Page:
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Tiji Festival 2025

An Introduction to Tiji Festival Held in Upper Mustang Nepal

Once an independent kingdom, Upper Mustang is a culturally rich place.  Mustang is the home of Tibetan-origin, Lo people thus their capital city is Lomanthang.  Settlement in Lomanthang comprises some 100 families. Earthen walls and roofs support their houses. The settlement is surrounded by about 6-meter-high earthen walls with each four corners having fort-like structures. The earthen wall is a testament to the ancient technique of protecting the city or settlement from enemy forces. The spiritual way of life here is guided by the Tibetan Buddhist faith and culture that are reflected in Buddhist stupas, cave paintings, local homes, and Buddhist monasteries found here.  The historical connection of the Lo kingdom with Buddhism dates as far back as the 8th century when the first seed of Buddhism was sown in the Himalayan region by well-known scholar and accomplished spiritual leader Padmasambhava (Guru Rimpoche).  The first ever Buddhist monastery was built here in Lo kingdom’s Logekar, not far from Lomanthang.  When Tibet was in trouble with China due to the cultural revolution, much of its heritages were destroyed but Mustang being part of Nepal, still bears the history in its original setting.  Some of the researchers and scholars have mentioned Mustang as little Tibet.

The Mustang or Lo kingdom was assimilated into  Nepal in the 18th century as part of then Nepal’s Gorkha Empire campaign.  Long before that, the annual Tiji festival was started in the 16th century under the patronage of the king of Mustang. The unbroken tradition of the unique ceremony of Tiji can still be witnessed in Lomanthang.

According to historian, in Upper Mustang, during the reign of the 8th Mustangi King Samdub Rabten in the middle of 17th century, head of the Shakya sect of Tibetan Buddhist Sect, Shakya Kunga was invited to Lomanthang.  The king in the presence of the great spiritual leader had asked the monks to perform the worship and dance of Tenpa Tserim (meaning worship for the world peace). The grand spiritual event  was also witnessed by the people of different parts of Lo Kingdom with great respect to the king and the religious leader from Tibet.  The event was also popular back in Tibet.  Later on the Tenpa Tserim abbreviated to Ten Chi and finally Tiji. The same event turned as the most important spiritual annual event for the kingdom. The fact that most of the Buddhist monasteries in Upper Mustang belong to the Shakya Buddhist sect also affirms this statement that the Tiji festival is connected with the Shakya tradition.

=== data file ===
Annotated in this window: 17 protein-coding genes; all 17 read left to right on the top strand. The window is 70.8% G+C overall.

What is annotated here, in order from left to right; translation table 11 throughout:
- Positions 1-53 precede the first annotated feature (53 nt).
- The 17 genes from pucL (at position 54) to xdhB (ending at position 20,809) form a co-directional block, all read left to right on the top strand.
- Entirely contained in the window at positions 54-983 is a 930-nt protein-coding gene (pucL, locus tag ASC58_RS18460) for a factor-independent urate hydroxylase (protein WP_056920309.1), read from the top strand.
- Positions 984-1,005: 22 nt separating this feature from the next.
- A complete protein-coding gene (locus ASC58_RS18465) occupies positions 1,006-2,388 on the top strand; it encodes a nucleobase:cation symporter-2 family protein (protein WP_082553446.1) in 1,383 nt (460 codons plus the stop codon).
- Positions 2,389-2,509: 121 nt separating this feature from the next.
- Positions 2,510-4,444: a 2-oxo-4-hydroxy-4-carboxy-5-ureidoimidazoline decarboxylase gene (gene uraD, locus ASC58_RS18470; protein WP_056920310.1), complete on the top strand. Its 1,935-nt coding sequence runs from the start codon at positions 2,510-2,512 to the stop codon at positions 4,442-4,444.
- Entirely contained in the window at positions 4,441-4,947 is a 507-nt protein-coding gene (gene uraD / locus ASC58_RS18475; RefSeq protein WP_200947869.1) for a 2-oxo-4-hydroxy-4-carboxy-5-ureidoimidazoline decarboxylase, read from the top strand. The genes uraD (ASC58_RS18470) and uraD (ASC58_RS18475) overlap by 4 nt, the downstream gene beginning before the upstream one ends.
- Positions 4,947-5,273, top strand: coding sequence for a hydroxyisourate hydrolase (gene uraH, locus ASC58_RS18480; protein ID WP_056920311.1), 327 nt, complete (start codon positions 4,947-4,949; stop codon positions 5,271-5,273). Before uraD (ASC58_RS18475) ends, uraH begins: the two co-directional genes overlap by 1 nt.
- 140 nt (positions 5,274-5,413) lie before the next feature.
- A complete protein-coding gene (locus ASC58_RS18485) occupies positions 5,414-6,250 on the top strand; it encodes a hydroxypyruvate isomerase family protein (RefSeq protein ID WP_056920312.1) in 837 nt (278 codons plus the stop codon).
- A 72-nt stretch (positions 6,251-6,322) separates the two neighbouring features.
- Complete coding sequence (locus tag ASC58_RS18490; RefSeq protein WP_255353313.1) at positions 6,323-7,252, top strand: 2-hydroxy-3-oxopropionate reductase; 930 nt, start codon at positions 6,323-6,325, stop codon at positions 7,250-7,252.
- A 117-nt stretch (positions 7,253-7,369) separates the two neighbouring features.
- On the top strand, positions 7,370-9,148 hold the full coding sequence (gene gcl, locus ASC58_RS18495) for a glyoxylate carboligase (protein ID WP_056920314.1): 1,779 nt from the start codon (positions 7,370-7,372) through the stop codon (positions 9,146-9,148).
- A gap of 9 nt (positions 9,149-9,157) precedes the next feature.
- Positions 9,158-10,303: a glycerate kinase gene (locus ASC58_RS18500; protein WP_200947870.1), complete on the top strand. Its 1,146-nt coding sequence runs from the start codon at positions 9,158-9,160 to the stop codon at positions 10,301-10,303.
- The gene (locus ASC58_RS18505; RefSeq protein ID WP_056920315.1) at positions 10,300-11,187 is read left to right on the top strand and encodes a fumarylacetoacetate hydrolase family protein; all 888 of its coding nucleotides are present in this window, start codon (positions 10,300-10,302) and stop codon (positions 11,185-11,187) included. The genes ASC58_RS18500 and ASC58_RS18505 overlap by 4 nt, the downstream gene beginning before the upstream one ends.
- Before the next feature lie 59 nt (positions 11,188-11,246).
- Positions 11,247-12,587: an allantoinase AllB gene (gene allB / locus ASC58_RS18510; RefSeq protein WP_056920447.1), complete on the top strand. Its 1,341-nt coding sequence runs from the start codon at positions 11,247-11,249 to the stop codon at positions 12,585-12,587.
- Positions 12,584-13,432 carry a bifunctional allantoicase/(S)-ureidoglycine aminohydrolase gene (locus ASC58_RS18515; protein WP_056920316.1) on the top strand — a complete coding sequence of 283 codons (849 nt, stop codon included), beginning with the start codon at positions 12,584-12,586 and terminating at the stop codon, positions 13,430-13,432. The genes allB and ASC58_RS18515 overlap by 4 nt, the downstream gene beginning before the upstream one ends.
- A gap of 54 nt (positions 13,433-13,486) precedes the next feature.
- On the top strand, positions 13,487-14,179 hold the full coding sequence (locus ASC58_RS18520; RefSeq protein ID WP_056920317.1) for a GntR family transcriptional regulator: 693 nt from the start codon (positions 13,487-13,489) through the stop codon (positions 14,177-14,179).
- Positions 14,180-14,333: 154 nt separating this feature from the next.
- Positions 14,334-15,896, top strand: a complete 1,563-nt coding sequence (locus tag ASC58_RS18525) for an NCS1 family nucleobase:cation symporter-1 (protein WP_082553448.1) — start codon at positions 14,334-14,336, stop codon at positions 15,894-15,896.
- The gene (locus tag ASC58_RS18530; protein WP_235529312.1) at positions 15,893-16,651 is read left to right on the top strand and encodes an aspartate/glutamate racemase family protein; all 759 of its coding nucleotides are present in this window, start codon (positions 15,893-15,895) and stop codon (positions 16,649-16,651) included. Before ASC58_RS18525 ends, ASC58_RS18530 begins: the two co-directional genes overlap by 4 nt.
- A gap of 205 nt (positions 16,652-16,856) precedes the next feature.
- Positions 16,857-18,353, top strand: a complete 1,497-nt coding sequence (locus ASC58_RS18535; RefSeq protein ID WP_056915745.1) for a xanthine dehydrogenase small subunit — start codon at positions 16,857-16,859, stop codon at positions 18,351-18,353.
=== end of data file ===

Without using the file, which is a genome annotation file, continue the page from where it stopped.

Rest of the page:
During the Tiji festival, Dorje Shuno, the epithet of the Buddhist protector deity Vajrakilaya, becomes the vital deity. The performance of Dorje Shuno defeating the elements that cause obstacles to the locals with his power is demonstrated by the lamas as a spiritual dance.  The series of dances and worship that last for three days is accompanied by a prayer to defeat the elements that cause obstacles and urge for peace in the whole world. The style of dance is said to have been introduced by Guru Padmasambhava himself in the 8th century in much more grandeur and the first Buddhist monastery of Tibet in Samya.

On the first day of the festival, the main task is to perform the opening puja, to pray that there will be no obstacles during the festival and that the festival can be completed peacefully.  On the second day, there is a dance related to the battle between Dorje Shuno representing Vajrakilaya, and the Negative spirit, and on the third day, there is a worship and dance that demonstrates the killing of the bad spirit and protection of the locals and living beings around.

Vajrakilaya is said to be a powerful form of Buddhist protector deity Heruka that can remove obstacles as per the Tibetan Buddhist belief system.  Therefore, the Tiji festival is organized to prevent various obstacles in worldly life such as diseases, quarrels, losses due to natural disasters, famine, etc. and to promote harmony, prosperity, and peace in society.

In recent times, the Tiji Festival has been a prime cultural attraction to the tourists visiting this amazing destination.  Three Jewels Adventures has been organizing a trek to Upper Mustang also coincides with this special event Tiji festival.  Based on the local Tibetan calendar, Tiji festival dates for 2025 have been announced. You may find trekking or overland jeep tours to witness Tiji festival 2025 in this link.

Blog Post by Amber Tamang, manager/tour leader at Three Jewels Adventures, (2024, June)

Photograph by Nursang Sherpa, Guide of 2024 Tiji Festival Trek

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